Managing a Child with Auditory Processing Disorders

Managing a Child with Auditory Processing Disorders

child with APD

Auditory processing disorder (APD), also known as Central Auditory Processing Disorder (CAPD), is a hearing problem that affects some portion of the school aged children across the world.

Children with APD, cannot ‘process’ what they hear in the same way like any other children – because what they hear at ears and that processed at the brain don’t fully coordinate; something interferes with the way the brain recognizes and interprets sounds that is heard, especially speech.

Auditory processing disorder



With the early identification and right therapy, these children can cope up well in school and life. Early identification and diagnosis is important, because if the condition isn’t identified and treated early, child can have speech and language delays or problems related to academics.

Along with ongoing therapy, if managed effectively at home and at school, children with APD respond well.  Here are few tips for managing the child with APD.

Strategies to follow:

  • Boost auditory attention with games and tapes. You may get help from your child’s therapist to choose activities and tapes.
  • Reduce background noise whenever possible at home and at school.
  • Always make sure that, your child is looking at you when you’re speaking.


  • Tap a shoulder or get attention before you start speaking.
  • Use simple, expressive sentences. Use short utterances – break down sentences whenever necessary.
  • Emphasize the key words while talking.
  • Speak at a slightly slower rate and with slightly increased volume. Give sufficient pause between each phrases, sentences and/ or words.
  • Ask your child to repeat the instructions back to you to ensure they have understood what has been told. Repeat if necessary.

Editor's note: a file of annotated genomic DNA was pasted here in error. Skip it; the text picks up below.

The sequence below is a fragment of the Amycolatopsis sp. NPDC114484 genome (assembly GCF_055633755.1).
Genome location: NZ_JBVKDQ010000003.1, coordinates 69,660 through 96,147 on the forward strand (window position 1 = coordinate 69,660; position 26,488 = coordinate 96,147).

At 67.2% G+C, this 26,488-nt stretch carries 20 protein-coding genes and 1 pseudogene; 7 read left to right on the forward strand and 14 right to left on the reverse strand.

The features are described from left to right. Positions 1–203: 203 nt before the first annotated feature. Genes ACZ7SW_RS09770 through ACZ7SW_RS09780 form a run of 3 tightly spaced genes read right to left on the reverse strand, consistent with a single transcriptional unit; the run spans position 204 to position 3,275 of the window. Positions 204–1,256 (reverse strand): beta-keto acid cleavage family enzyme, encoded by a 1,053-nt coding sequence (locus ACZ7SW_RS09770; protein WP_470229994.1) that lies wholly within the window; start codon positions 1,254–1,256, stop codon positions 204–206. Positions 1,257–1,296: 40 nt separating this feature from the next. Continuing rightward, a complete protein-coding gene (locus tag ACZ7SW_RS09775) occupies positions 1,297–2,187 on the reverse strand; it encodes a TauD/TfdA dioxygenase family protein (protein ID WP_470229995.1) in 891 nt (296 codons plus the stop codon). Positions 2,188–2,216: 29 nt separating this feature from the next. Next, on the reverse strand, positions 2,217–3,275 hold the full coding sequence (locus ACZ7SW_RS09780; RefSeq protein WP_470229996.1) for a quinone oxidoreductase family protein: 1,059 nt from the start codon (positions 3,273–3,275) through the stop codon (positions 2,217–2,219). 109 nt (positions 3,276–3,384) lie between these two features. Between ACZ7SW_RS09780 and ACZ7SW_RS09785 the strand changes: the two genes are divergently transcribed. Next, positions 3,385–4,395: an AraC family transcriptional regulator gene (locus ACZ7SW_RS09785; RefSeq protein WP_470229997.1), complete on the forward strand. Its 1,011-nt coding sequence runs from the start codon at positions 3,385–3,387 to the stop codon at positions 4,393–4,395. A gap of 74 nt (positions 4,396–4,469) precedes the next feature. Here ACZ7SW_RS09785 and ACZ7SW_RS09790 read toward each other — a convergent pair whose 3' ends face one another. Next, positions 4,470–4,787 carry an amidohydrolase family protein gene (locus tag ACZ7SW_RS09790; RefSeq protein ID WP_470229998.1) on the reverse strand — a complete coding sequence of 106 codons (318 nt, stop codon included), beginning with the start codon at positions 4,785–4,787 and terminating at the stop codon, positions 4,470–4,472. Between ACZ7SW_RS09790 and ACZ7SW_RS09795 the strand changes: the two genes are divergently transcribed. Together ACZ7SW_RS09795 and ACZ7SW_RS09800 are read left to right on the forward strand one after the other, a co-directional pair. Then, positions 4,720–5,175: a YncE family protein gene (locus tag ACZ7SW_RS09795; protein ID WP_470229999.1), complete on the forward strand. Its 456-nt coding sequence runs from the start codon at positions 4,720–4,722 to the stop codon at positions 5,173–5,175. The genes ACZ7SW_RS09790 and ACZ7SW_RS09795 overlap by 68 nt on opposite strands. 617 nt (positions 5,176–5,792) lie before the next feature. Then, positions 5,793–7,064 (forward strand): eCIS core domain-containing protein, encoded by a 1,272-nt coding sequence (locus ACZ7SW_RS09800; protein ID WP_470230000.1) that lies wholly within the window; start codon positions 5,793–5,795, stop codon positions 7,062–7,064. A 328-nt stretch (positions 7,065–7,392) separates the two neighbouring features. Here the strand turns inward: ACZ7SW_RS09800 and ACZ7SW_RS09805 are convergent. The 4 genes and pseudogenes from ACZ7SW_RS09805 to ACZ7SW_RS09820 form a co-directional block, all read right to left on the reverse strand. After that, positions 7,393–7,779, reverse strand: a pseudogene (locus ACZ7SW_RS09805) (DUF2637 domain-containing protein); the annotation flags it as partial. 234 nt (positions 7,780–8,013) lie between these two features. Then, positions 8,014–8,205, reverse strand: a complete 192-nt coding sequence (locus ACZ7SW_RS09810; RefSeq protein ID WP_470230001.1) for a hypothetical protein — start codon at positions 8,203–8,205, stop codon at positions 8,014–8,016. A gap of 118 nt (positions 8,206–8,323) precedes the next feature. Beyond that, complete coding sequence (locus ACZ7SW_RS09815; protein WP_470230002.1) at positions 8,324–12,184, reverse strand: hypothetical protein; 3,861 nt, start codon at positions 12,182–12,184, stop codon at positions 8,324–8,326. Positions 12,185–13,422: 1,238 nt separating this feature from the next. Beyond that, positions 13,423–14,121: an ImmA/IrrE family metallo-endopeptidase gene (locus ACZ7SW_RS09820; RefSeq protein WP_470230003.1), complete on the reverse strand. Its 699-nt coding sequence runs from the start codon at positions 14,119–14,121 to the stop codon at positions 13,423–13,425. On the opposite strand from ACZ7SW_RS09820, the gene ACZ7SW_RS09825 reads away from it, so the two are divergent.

• Develop the habit of note taking, where child writes down important key words or phrases for later references.


  • Always makes sure your child does homework in quiet place – not in front of television, not on kitchen table or living room. Make sure their room doesn’t have any sources of noise such as wall drops, any decorative items which may make some constant unwanted noise.
  • Use a relaxation exercise before important conversations, works or study time.

Apart from these, children with APD can benefit from few other strategies used at school. Please feel free to discuss openly with your child’s teacher about the issues your child is facing and how they can help your child in classroom.

  • Preferred seating: Arrange the child’s seating in such a way that it will make it as easy as possible to hear what teacher is telling. It could be in front of the classroom, or in the sides of each row if teacher moves around while talking, or in such a way that child can see board very easily without any obstructions etc.


  • Use of Visual Cues: Request teacher to use visual cues and also ensure that child looks at when visual cues are used.
  • Emphasize the key words: Teachers can write down the key words on board or say it little loudly so that child focuses more on such words.




  • Give kids a heads up when something important is coming: Use catch phrases to give child a signal that something important is coming their way, they need to pay attention to. It could be something as simple as, ‘Here’s the thing’, ‘are you pupil ready?’ etc.
  • Help with sequencing: Make use words that help a child to sequence events, e.g., first, second, then, last etc.

Are you looking for Sequencing Tips? Click here for it.

  • Assistive technology: For kids who need extra help following the teacher’s voice in a noisy classroom, there is technology that can help. The child wears headphones that reduce background noise, and the teacher wears a wireless microphone connected to headset.


These are few strategies and tips to manage child with Auditory Processing Disorders. Please do let us know if you have any queries in the comments section below.

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  • akanksha gupta

    Hi Kaveri
    I work as SLP in a school setup. I m having difficulty in identifying the children with APDs. Can you suggest some test/ screening tools which can be used for the same?
    I will be grateful.

  • Cimy

    My son is having auditory processing disorder

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